As with the prior two issues, it features absolutely stunning cover art by Steve Larder, coloured by Jack Fallows:


(And the fab interior artwork this issue is by Sophie Robin.)

Reflecting back on it all, Alexi is happy with how the puzzles, story and art have fitted together across the season and is really proud to have been part of Cryptogram Puzzle Post. It may only be 24 pages in three envelopes of final product, but planning and writing The Stone Leaves took over a year, a 15,000-word script (that was rewritten myriad times), and an awful lot of time researching, doodling puzzles, and just THINKING, so Alexi is really attached to The Stone Leaves. It's the best thing he's done. He'd like to thank Jack for giving him the opportunity to play with their amazing project, all the guest artists involved (Steve Larder, Jem Milton, Dave Newman, and Sophie Robin), and anyone who has read the issues and tried to solve the puzzles.

As discussed in the previous blog post, this third issue is themed around moving and moving on. The protagonist Otto has to both make a literal journey and move on metaphorically, in several different ways. It ties up many of the narrative threads raised in the first two issues and links it all to the main Cryptogram Puzzle Post story.

The playlist for this issue hopefully reflects the bittersweet nature of the narrative and the sense of travelling in late Spring (and: sun, water, memory, cycles of life and death, friendship, regret): Brave Timbers - First Light; Alela Diane - Take Us Back; Aidan O'Rourke - An Tobar; Mary Hampton - Island; Colour Haze - Remains; Goldfrapp - Eat Yourself. All tracks appear as part of the main 'Cryptophone' playlist on Spotify, or, for convenience, you can find just The Stone Leaves season tracks here.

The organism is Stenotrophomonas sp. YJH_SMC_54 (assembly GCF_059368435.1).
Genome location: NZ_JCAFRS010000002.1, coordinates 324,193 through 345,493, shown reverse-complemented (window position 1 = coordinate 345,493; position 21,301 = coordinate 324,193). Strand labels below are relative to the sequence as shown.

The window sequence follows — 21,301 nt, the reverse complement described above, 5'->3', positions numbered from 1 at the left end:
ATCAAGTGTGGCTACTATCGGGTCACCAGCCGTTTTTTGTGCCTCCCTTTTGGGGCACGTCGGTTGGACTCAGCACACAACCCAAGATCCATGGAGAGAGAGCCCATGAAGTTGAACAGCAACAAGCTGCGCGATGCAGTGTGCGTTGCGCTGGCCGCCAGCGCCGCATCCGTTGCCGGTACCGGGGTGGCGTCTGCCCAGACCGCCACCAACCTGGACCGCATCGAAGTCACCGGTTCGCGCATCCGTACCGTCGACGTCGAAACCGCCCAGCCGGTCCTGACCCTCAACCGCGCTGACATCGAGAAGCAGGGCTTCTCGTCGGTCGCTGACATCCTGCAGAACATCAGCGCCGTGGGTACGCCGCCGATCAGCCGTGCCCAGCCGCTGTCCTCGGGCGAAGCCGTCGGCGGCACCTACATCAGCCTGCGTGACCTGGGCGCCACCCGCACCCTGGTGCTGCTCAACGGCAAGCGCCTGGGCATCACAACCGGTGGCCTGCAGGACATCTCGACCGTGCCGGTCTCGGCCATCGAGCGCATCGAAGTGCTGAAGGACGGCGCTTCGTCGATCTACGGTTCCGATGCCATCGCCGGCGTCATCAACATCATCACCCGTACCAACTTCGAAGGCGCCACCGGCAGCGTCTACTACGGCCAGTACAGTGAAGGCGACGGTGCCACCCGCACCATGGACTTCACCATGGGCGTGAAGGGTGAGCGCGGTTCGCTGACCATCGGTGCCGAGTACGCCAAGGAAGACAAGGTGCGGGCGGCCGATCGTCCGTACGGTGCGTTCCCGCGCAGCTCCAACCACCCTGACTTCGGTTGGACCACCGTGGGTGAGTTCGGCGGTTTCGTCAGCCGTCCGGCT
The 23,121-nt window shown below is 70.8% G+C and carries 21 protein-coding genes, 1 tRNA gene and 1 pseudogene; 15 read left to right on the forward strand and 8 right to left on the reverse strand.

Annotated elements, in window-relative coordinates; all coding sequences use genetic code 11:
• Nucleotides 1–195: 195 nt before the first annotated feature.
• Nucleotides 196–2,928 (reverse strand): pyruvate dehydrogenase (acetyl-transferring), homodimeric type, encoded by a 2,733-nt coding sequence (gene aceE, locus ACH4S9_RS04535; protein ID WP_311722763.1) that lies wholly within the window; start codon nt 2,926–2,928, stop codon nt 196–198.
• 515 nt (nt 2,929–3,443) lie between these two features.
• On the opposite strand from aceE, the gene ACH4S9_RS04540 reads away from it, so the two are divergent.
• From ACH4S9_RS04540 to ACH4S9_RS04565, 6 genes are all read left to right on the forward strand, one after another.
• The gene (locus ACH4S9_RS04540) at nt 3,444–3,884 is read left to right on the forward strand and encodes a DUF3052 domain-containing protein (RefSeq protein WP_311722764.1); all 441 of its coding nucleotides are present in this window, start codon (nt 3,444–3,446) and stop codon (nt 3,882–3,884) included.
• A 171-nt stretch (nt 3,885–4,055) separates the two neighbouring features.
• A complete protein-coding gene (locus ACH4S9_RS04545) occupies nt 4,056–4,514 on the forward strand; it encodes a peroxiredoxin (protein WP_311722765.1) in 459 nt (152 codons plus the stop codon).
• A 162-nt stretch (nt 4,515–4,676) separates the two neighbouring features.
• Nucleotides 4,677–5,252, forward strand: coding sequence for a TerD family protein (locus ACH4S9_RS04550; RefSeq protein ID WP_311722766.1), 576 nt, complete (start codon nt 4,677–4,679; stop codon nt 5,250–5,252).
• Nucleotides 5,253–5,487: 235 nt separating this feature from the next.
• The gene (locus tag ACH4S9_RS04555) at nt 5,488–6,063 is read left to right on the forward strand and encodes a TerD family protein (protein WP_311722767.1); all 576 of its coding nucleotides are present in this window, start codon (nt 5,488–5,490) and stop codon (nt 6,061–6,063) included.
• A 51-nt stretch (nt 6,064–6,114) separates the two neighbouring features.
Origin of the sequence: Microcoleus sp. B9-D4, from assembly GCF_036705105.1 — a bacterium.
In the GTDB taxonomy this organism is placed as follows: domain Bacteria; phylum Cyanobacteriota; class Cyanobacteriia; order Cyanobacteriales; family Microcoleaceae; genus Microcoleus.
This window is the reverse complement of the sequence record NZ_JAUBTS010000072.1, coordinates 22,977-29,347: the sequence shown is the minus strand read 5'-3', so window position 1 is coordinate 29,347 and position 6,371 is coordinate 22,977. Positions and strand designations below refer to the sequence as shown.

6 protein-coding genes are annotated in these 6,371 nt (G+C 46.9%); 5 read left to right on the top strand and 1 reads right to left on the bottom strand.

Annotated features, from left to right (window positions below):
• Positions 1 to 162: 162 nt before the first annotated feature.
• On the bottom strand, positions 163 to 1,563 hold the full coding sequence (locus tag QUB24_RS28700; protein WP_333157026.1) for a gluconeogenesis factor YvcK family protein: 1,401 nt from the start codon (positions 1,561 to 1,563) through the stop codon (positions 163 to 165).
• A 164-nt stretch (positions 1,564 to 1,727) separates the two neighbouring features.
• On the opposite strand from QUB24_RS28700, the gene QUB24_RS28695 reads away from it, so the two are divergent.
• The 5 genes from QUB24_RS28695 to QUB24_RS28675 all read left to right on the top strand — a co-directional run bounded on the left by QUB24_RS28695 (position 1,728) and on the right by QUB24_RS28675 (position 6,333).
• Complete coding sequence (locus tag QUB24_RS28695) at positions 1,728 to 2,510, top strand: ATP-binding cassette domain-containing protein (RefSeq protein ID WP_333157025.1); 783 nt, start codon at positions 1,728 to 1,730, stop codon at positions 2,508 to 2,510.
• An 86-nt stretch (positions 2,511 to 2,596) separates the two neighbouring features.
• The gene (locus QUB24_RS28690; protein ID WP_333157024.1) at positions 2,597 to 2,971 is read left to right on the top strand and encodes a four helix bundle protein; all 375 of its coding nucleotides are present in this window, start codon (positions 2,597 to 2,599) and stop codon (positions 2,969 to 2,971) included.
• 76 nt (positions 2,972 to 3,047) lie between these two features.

Hidden secrets? If anyone can spot a particularly obtuse reference to a North-East-based doom rock band, award yourself bonus points.

Otto's journey is about coming to terms with perceived failure. Having aspirations to do good in the world and for one's actions to have value, it's human nature, but reality rarely conforms to the shapes we hope to see. Other people just don't care or don't see things in the same way.

Otto is perhaps a bit older than Alexi, but Alexi thinks he knows something of what it is to feel old,  and tired, and lonely, and that all one's endeavours are ridiculous and for nought. To realise that efforts have been at best unproductive, and sometimes counter-productive, is hard to take. 'First World problems', sure, but sadness is sadness. If Otto's story is about anything, Alexi would say it's about trying to accept that futility and find some kind of peace - that's perhaps the only practical response to the indignities of life. Hopefully, there's solace out there (or, indeed, in there) somewhere, if the route to it can be found.

So, after all his absurd attempts at doing something worthwhile, his journey has finally reached an end, and at least he can rest.

Otto, I mean.